– by Tanya Seaward In February, the Unity Charter School communications committee had a case of writer’s block.  We couldn’t come up with an engaging topic for our March CommUnity Coffee meeting.  Finally, someone suggested “why not ask our commUnity what they would like to discuss?”  Great idea!  We put the idea out there, and got many suggestions in return.  We finally decided to go with Suzanne Dell’Orto’s suggestion of “How to pack a healthy, zero waste lunch.”  At this time of the year, enthusiasm for packed lunches is usually waning, so we thought it would be a great idea to brainstorm some new ideas. We started our discussion with a refresher about what exactly a zero waste lunch is: durable lunchbox, reusable food containers, refillable water bottle, reusable utensils (try a Spork!) and cloth napkins.  Stainless steel or BPA-free and phthalate-free plastic are good choices for containers and water bottles.  We also had some good discussion about the all-in-one and bento-box style lunch kits.   The website Growing a Green Family has some good resources for comparing the different brands available.  Also, thank you to Naomie Quirk and Morgan MacDougall who allowed us to peek inside their Planet Box and Laptop Lunch kits.  Both mom’s reported that these brands were functional, super durable and easy to clean.  The brand Lunch Bots also received honorable mention.  The Vegan Lunchbox, Greenraising, and the Frontier Coop are all great resources for inspirational ideas for a healthy lunch. After we went through the basics of the lunch kit, we turned the discussion to “what to put in it?”  We all agreed that fresh, seasonal, and organic and locally grown (if possible) produce tops the nutrition list, but how to get kids to eat it?  We discussed that keeping lunch fun was especially important for younger kids and picky eaters.  Consider packing foods that have attractive colors, appealing textures, pleasing shapes, manageable sizes, and don’t forget the dips, dressings and condiments.  Also, if your child is tired of sandwiches this time of year, try wraps, fried rice, baked beans, hard boiled eggs, pasta salad, quinoa salad, bean salad or tacos and burritos. I also shared my personal favorite lunch trick – leftovers for lunch!  I usually try to cook extra “thermos-friendly” dishes whose taste and texture don’t break down too much sitting in the lunch box all morning.  I have found that chili, lasagna, mac n’cheese, tortelli, stew, soups, curries, or stir-frys hold up well.  Stacy Havens shared that her friend always freezes these type of leftovers to bring out at a later date; that way they don’t even feel like leftovers! We ended our session with a taste test of one of my kids favorite fast/easy/healthy lunches: black beans, corn and peppers served over brown rice, with salsa and sour cream – Enjoy!   portrait of Tanya SeawardTanya Seaward is a Unity mom to three students; Jeremy, Abby and Theo.  She is a member of the Board of Trustees and Chair of the Communications Committee.  Tanya is a Chartered Accountant who enjoys gardening and leisurely rides on her bike (no hills please!).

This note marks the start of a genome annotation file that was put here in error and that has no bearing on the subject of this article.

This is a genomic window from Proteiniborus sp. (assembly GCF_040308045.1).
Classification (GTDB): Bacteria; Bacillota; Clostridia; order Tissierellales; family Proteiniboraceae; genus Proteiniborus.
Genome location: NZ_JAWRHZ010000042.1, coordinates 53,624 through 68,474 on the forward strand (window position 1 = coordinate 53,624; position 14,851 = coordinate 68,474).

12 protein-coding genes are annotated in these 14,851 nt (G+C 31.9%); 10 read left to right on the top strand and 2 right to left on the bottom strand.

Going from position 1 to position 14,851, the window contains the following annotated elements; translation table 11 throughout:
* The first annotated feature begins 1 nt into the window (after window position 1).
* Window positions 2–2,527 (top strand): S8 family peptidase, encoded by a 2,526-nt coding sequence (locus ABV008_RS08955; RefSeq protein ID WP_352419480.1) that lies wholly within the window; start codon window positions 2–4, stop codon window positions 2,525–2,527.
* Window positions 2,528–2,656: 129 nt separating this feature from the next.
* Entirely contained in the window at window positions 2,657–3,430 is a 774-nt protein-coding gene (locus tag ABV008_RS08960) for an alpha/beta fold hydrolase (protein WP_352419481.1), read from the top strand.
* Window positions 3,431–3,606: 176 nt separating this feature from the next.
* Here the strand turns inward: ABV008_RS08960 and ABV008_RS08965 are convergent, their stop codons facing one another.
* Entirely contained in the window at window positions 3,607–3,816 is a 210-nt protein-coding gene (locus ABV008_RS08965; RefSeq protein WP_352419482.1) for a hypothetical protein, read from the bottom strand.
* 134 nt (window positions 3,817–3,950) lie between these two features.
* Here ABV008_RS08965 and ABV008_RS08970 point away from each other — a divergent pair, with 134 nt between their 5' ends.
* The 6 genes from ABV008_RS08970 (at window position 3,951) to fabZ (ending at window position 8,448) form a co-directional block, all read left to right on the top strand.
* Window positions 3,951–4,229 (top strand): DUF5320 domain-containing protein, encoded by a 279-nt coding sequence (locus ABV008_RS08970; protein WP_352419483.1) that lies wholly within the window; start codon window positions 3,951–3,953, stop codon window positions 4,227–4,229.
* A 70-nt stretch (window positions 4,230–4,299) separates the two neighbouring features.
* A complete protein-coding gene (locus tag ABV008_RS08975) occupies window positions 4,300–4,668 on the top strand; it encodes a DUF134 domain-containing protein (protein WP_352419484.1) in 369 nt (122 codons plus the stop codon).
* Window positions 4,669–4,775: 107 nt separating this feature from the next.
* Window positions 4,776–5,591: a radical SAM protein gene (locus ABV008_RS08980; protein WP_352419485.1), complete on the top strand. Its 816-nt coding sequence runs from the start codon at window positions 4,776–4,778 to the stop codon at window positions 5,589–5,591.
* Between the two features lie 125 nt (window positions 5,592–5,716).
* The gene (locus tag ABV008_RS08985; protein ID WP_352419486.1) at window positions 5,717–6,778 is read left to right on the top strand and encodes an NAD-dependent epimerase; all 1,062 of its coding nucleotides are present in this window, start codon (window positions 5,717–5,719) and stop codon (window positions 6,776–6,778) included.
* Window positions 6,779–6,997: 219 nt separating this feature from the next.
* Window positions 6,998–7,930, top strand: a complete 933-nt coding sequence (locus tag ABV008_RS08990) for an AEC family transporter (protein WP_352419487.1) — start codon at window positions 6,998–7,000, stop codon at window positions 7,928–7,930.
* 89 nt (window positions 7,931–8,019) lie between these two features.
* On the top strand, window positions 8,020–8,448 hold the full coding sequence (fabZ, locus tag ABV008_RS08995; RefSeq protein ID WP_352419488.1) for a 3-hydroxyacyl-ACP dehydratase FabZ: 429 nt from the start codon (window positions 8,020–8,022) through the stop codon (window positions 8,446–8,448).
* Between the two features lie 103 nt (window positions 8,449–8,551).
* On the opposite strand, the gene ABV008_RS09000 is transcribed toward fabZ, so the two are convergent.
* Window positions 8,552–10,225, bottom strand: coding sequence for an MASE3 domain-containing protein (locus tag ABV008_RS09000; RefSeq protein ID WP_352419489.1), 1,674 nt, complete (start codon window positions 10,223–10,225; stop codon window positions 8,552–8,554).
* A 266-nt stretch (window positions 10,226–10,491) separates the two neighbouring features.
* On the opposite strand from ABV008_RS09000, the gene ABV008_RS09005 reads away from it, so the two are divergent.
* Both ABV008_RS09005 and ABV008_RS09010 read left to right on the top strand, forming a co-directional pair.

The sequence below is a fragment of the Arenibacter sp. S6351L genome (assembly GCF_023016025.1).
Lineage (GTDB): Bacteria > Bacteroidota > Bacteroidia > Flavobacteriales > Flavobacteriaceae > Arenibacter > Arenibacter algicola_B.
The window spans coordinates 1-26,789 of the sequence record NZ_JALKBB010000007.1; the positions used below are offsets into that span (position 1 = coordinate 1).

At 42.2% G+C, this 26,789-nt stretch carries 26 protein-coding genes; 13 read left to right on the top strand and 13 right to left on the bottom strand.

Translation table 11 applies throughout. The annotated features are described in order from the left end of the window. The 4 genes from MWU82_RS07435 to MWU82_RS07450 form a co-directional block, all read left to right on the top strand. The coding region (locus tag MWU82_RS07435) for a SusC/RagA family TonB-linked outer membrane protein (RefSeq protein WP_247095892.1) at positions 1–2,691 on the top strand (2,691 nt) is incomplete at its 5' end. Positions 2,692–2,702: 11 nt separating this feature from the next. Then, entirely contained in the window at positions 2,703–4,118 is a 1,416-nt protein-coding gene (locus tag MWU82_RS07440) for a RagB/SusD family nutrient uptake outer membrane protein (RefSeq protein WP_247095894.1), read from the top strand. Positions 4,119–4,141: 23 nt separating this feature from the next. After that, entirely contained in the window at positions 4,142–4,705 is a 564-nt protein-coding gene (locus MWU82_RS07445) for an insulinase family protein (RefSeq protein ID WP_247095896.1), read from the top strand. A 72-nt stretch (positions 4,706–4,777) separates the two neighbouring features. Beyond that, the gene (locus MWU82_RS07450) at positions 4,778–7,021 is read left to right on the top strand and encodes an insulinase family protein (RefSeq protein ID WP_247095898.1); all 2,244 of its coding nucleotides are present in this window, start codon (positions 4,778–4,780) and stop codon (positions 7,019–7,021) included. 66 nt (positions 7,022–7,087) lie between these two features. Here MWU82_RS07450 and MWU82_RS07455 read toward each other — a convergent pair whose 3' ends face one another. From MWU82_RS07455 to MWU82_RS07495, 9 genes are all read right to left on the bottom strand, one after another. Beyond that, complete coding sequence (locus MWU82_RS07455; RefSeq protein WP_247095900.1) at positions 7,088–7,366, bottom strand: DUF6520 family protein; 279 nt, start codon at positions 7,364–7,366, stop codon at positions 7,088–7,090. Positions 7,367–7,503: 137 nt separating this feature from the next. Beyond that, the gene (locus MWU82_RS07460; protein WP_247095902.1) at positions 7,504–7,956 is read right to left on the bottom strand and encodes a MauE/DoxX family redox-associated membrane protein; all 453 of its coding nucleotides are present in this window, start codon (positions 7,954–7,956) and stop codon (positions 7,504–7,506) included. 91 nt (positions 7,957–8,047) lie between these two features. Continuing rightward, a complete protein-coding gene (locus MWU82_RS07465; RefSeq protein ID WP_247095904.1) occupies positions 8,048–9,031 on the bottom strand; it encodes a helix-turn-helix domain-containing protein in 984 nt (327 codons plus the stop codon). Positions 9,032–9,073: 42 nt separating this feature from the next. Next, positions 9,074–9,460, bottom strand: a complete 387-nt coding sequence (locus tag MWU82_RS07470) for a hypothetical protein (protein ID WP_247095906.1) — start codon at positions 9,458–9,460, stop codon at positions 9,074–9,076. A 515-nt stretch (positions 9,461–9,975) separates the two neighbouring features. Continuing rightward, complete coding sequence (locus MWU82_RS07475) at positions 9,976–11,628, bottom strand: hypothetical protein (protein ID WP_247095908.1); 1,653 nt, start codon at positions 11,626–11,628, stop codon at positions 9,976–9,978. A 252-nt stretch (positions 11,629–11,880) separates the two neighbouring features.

Recipes for Sustainable Eating

Written by Peter. Posted in Health and Nutrition, Sustainability, Uncategorized

[Following are Mindy and Ronni’s recipes from last week’s Community Coffee presentation on sustainable eating.  Below the recipes are URL’s for the cookbooks cited.  Enjoy!  -Ed.]   Recipes Potato Tofu Curry (modified from Diet for a Small Planet)  Ingredients  5 red potatoes, cubed 1 red onion, diced 1 cup greens, chopped (spinach or kale work well) 1 lb tofu 2 cloves garlic, minced 1 tbsp oil 2 tbsp soy sauce

Unity Charter School Community Coffee: Sustainable Eating

Written by Peter. Posted in Health and Nutrition, Sustainability

Mindy Quirk and I were honored to present this month’s Community Coffee on “Sustainable Eating.”  The American Public Health Association (APHA) defines “sustainable food” as healthy food [that] meets current food needs while maintaining healthy ecosystems that can also provide food for generations to come with minimal negative impact to the environment.  Of course, that’s just fancy talk for a food system that provides healthy food to people today and for generations to come while protecting our planet and the people who live on it.